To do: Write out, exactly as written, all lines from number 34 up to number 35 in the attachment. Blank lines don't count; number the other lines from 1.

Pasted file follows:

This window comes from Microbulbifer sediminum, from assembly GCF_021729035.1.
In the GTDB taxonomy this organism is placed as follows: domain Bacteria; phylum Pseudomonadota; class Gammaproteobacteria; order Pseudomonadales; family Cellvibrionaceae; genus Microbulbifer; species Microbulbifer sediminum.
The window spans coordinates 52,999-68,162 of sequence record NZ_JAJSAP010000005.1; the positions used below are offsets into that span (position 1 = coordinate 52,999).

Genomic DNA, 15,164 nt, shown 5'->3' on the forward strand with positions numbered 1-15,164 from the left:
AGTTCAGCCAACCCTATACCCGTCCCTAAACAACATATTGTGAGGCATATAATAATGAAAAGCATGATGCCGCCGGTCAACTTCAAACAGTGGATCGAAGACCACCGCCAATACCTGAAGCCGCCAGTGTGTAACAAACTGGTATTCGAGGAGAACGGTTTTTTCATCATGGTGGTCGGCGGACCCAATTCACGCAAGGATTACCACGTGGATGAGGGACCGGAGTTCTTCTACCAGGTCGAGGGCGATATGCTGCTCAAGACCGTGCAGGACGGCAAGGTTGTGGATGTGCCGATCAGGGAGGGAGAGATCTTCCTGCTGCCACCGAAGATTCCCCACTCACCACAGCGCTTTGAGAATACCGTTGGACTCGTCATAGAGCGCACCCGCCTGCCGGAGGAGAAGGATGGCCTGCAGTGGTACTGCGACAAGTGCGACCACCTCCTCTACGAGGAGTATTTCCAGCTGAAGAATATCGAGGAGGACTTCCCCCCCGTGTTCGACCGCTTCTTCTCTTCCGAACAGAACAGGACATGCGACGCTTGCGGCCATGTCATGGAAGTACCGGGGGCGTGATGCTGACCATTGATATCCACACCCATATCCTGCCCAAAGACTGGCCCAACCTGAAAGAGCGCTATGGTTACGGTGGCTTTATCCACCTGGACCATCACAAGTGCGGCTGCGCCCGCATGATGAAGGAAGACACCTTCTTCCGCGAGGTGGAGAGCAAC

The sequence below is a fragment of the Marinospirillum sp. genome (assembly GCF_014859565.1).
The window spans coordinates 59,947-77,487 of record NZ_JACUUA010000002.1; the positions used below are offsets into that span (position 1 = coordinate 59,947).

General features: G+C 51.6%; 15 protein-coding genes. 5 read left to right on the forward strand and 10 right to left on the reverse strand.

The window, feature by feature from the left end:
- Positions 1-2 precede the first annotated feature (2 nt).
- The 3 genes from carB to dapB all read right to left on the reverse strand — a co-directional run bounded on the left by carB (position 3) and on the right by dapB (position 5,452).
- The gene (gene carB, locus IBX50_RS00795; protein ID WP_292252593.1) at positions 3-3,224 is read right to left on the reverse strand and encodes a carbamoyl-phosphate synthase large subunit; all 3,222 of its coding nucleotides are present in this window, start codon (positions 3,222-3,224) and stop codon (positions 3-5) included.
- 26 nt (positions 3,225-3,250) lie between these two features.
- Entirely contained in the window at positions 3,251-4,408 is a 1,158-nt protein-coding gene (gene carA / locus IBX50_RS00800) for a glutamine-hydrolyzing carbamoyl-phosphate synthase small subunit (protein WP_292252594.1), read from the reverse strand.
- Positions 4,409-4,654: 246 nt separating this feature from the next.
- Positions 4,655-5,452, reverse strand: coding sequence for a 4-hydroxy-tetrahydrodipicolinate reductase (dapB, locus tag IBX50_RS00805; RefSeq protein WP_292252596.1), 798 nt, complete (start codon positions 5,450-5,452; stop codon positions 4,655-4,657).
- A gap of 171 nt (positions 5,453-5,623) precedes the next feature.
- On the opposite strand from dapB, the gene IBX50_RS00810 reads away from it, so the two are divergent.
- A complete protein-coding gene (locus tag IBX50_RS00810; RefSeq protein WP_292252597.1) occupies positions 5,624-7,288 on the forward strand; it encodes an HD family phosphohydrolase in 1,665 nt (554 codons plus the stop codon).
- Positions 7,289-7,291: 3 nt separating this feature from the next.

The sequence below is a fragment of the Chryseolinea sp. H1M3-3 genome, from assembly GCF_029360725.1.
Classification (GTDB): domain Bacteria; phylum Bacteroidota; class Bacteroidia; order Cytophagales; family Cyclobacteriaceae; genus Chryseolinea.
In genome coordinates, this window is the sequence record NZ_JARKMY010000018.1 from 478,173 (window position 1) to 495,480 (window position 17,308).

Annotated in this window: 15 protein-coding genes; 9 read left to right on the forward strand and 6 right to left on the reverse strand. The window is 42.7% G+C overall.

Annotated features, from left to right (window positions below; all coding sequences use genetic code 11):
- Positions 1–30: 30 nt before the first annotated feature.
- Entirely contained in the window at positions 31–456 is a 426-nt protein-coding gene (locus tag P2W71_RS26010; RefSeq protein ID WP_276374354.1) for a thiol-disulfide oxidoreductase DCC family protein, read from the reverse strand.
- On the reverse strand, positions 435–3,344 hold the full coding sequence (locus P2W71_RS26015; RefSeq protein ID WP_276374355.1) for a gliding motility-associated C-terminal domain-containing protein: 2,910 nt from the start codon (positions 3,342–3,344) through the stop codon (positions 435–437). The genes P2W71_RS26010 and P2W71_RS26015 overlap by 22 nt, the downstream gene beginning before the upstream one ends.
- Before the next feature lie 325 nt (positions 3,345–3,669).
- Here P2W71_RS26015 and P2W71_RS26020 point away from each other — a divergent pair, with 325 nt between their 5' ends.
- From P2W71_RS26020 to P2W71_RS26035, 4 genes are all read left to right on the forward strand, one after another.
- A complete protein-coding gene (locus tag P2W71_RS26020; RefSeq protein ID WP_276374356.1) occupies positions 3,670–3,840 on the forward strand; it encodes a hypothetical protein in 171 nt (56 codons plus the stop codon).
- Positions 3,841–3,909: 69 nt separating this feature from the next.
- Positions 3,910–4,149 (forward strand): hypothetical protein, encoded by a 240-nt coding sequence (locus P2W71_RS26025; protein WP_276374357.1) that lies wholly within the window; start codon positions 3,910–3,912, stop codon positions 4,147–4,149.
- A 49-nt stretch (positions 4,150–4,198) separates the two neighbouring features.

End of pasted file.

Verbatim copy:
- Positions 3,910–4,149 (forward strand): hypothetical protein, encoded by a 240-nt coding sequence (locus P2W71_RS26025; protein WP_276374357.1) that lies wholly within the window; start codon positions 3,910–3,912, stop codon positions 4,147–4,149.
- A 49-nt stretch (positions 4,150–4,198) separates the two neighbouring features.